The exhumation of Spanish dictator Francisco Franco from the Valley of the Fallen monument is becoming increasingly complicated for the Socialist Party (PSOE) government. The family of the dictator wants his body to be reburied in La Almudena cathedral, located in downtown Madrid next to the Royal Palace. But this would undermine the purpose of the exhumation and risk turning the proposed resting place, which is frequently visited by tourists, into a new and more accessible pilgrimage site for the dictator’s supporters.
The government would prefer Franco’s remains to be moved to a more discreet location – for instance the El Prado cemetery, where his wife is buried – but it has yet to find a legal avenue to block the move. The Franco family bought a crypt “for life” underneath La Almudena cathedral, and that is where his daughter, Carmen Franco, was buried in 2017.
With no legal grounds to prevent the move, the government is turning to the Vatican for help. Deputy Prime Minister Carmen Calvo will travel to Rome to meet with Pietro Parolin, the pope’s right-hand man. The goal of the trip is not to ask the Catholic Church to stop Franco from being reburied in the landmark cathedral but to discuss the issue more generally, according to the government.
The deputy prime minister also plans to discuss properties that appear to be fraudulently owned by the Catholic Church, including the Mosque-Cathedral of Córdoba (which was put in the Church’s name in 2006 for €30 thanks to a law approved under Franco), public squares, country houses and even the top of a mountain in the Basque Country.
The government also depends on the Church to support Franco’s exhumation. The archbishop of Madrid, Carlos Osoro, agreed not to prevent the exhumation from the Valley of the Fallen in July but has said the Church cannot stop Franco’s family from moving his remains to La Almudena.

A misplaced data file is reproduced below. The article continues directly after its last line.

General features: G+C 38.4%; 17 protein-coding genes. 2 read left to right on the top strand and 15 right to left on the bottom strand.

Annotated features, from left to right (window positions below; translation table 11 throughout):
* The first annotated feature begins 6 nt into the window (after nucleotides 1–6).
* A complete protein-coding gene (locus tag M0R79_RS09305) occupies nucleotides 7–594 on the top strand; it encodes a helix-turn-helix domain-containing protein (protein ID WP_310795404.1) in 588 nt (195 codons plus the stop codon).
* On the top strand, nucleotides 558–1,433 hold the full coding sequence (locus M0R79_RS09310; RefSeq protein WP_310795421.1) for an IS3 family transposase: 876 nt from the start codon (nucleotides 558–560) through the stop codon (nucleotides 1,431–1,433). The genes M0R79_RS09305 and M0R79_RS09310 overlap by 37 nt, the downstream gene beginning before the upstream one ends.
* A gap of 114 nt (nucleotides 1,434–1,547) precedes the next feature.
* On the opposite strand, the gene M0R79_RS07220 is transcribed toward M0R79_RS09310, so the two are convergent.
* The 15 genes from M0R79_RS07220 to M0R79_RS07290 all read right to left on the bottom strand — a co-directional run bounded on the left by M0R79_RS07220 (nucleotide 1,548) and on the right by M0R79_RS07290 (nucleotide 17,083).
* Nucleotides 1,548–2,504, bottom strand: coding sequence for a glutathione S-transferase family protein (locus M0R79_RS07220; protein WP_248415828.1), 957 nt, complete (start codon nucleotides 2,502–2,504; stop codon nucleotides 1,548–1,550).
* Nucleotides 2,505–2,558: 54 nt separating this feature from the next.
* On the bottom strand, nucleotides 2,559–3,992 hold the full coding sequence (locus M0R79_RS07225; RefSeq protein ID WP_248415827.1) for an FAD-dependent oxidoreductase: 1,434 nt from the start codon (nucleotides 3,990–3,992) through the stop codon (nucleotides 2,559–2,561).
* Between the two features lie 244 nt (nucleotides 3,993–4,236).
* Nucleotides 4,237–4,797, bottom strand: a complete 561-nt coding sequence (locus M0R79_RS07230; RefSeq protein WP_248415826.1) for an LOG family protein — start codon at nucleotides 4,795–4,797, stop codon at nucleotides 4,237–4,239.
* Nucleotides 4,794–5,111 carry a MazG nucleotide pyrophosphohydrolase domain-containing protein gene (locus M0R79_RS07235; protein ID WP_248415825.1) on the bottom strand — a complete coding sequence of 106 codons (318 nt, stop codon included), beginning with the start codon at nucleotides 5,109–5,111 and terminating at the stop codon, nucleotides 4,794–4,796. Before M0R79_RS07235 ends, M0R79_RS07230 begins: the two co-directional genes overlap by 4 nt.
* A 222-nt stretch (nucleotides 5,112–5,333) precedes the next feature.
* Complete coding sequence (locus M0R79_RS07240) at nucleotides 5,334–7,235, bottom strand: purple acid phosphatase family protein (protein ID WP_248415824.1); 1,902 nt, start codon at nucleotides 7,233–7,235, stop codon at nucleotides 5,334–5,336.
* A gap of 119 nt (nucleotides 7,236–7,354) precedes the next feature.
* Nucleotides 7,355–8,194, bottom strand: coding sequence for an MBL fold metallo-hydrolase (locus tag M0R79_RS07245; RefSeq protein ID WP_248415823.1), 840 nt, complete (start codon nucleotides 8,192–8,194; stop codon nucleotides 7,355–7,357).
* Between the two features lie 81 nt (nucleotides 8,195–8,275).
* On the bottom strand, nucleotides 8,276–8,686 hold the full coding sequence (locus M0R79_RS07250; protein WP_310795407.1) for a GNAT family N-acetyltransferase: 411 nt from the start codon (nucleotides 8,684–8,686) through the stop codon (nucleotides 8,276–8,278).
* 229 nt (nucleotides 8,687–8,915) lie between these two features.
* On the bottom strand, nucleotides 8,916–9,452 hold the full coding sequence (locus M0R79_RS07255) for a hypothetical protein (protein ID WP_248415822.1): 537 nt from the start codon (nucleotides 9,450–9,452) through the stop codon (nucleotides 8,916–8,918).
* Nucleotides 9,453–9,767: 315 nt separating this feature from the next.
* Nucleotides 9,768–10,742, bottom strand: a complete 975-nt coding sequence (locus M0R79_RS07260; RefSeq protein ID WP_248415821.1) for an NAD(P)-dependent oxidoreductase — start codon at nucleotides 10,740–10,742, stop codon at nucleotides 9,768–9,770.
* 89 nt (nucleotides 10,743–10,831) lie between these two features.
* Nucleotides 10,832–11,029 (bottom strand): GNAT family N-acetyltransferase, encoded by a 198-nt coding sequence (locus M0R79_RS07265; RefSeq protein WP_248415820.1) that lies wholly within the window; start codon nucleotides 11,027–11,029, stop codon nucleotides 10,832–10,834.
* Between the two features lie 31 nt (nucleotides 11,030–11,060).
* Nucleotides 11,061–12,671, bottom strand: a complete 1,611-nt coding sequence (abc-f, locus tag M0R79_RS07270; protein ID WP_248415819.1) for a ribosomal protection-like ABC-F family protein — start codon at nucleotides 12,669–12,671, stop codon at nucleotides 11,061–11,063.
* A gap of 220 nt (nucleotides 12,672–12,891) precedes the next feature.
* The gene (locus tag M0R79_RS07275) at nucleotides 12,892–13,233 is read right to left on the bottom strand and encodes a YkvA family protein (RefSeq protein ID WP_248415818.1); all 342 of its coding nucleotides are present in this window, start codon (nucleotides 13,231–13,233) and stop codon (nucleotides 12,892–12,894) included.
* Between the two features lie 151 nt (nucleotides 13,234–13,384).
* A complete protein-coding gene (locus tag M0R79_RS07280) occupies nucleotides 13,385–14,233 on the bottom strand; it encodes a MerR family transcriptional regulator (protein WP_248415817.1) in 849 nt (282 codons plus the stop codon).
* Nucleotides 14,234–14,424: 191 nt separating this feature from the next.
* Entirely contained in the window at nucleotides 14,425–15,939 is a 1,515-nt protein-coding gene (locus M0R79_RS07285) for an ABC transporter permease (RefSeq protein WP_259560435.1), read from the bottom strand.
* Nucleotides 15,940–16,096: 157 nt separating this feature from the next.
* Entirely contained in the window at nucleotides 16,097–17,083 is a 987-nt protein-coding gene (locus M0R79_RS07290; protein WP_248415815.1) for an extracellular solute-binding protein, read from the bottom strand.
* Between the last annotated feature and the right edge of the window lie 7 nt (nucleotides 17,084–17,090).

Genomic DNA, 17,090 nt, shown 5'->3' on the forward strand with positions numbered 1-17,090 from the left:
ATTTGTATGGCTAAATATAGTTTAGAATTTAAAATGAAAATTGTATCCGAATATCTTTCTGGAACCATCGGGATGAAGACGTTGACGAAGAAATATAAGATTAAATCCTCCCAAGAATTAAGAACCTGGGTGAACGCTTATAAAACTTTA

“We have no problem in taking in anybody. Franco has a property and, naturally, like any Christian, he has the right to be buried where it is convenient for the family,” Osoro said on October 1. “It is not a problem for the archbishop or for the Church.”
If the government does find a legal avenue to stop the transfer, the Church is likely to accept the order, as it did with the exhumation from the Valley of the Fallen. But it has found no legal argument, other than for security reasons, which could be rejected by the courts – an outcome that would be a significant blow to the government, which made moving Franco’s remains one of its first promises.
Sources close to the archbishop of Madrid say the Church is also concerned about the Franco family’s decision to move the dictator’s remains to La Almudena, fearing it could repel Christians and attract protests.
“This is a masterstroke from the Franco family, and the government has been a bit naïve. The situation is diabolical,” says Carlos García de Andoain, the secretary of the expert committee that first looked at exhuming Franco’s remains in 2011. “I prefer Franco to be in the Valley of the Fallen than in La Almudena, next to the Royal Palace.”
The government foresaw the legal challenges the family could use to stop the exhumation and was able to block them with a decree approved by Congress. But it did not expect the problem with La Almudena and has promised to remove Franco’s remains by the end of the year, it is running out of time to solve it.